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Shane's World Right Arrow Catfishology Right Arrow The Catfish Basics Series, Part 2 • Feeding Your Catfish • Article © Chris Ralph, uploaded January 01, 2002

Catfish, or any fish for that matter, fall into the following main categories in terms of their dietary requirements: carnivore, herbivore, limnivore and omnivore. There are a number of examples of catfish that fall into one or more of these dietary categories, which I will detail later in this article. I suppose we should look at what we eat in order to try to understand the requirements of our fish. Firstly why do we need to eat? The answer I guess is a little obvious as without food we would not survive for very long. Most people (myself included) eat on average three meals per day; there are of course exceptions to this, which also applies to our catfish as well. Eating a varied diet provides us with the necessary requirements in terms of vitamins, trace elements, carbohydrates, proteins etc that we need in order to survive. Catfish also need to be fed a balanced diet in order for them to survive.

Catfish that are generally portrayed as being carnivores or meat-eaters are best described as predators. In their natural surroundings these catfish would feed predominantly upon live foods, which in the wild would include other fishes. In most cases the stomachs of these catfishes are able to take a whole fish or other prey. Some of the larger predatory catfish may only feed once or twice per week or even once every few weeks, spending the rest of the time digesting their food.

Catfish that are generally portrayed as being herbivores or vegetable-eaters are best described, as we would be vegetarian. In their natural surroundings these catfish would feed predominantly upon algae, fruit and plants. Herbivores are described as not having a stomach, but instead have an expanded small intestine. These catfishes tend to feed often, and in an aquarium can be seen constantly grazing.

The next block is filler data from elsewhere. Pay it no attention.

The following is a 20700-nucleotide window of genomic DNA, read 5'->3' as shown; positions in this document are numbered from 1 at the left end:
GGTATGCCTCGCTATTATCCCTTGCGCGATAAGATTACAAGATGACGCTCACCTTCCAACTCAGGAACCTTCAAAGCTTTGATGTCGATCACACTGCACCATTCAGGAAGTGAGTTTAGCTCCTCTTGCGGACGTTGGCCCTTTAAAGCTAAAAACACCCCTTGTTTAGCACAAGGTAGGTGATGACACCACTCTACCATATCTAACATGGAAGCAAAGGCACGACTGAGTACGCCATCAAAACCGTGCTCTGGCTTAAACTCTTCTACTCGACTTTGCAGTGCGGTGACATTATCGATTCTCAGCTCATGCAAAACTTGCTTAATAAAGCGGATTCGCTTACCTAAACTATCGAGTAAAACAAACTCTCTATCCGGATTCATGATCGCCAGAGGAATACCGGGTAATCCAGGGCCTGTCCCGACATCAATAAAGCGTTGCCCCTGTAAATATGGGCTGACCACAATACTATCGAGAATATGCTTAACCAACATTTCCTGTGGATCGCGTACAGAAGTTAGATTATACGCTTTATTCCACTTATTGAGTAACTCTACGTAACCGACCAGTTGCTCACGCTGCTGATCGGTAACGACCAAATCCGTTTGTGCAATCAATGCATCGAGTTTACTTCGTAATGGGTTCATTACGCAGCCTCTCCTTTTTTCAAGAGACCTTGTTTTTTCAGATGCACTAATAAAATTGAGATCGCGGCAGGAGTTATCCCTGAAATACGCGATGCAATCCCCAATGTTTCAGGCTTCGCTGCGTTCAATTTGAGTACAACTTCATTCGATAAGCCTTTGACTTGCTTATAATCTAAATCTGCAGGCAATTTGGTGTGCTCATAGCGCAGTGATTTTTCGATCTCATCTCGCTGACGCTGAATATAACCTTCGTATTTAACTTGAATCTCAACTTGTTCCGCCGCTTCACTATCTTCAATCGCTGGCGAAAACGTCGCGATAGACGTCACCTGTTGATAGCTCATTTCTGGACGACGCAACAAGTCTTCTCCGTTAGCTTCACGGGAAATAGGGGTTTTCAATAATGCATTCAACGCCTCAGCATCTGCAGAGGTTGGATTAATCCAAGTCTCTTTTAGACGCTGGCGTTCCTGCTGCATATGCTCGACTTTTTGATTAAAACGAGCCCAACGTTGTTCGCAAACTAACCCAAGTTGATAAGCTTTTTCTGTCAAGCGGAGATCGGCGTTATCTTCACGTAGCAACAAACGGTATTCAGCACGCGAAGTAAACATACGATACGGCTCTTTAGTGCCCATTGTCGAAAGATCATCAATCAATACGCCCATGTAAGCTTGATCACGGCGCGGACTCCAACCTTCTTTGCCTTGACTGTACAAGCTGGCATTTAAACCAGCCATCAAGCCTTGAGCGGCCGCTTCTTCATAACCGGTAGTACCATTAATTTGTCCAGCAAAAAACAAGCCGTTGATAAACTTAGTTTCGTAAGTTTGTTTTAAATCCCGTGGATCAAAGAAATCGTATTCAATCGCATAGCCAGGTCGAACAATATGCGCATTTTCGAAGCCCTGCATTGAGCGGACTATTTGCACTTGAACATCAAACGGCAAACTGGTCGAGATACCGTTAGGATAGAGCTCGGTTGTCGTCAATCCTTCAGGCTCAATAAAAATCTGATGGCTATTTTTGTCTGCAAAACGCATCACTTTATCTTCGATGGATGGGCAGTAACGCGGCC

Catfish that are generally portrayed as being limnivores or mud-eaters feed upon vegetable matter and microorganisms found within the substrate. In their natural surroundings these catfish would predominantly feed upon algae, vegetable matter, detritus, small crustaceans and worms. These catfishes are constantly on the search for food investigating the substrate, rocks, plants and roots in order to find it. Limnivores are described as having small stomachs and long intestines.

Catfish that are generally portrayed as being omnivores are best described as preferring a general diet. These fish are neither predators nor vegetarians, with a preference for a diet which includes a little of both types of foods. These catfish are probably the easiest for the aquarist to feed.

Here comes the tricky bit, so far I have stated that the preferred diet of those catfish described as predators would be other fish in the wild. When housed in an aquarium however, this is not necessarily true, as most predatory fish will adapt to a diet that does not include live fish (I must point out that I am not suggesting or encouraging people to feed live fish to their predatory catfish, even though it is natural for them to feed in this way!). I have personally kept "Predatory" species of catfish and have fed them successfully on a mixed and varied diet that has included pieces of trout and frozen foods.

Feeding and NutritionThe following are listings of the food types that would best describe the various dietary categories that have been previously mentioned.

Typical foods for the carnivore diet include:

  • Live and frozen foods such as:
    • Bloodworm,
    • Mosquito larvae
    • Daphnia
    • Gammarus (freshwater shrimps)
    • Glass worm
    • Artemia (Brineshrimp)
    • Tubifex.
  • Pieces of fish; such as fresh trout.
  • Chopped and whole mussel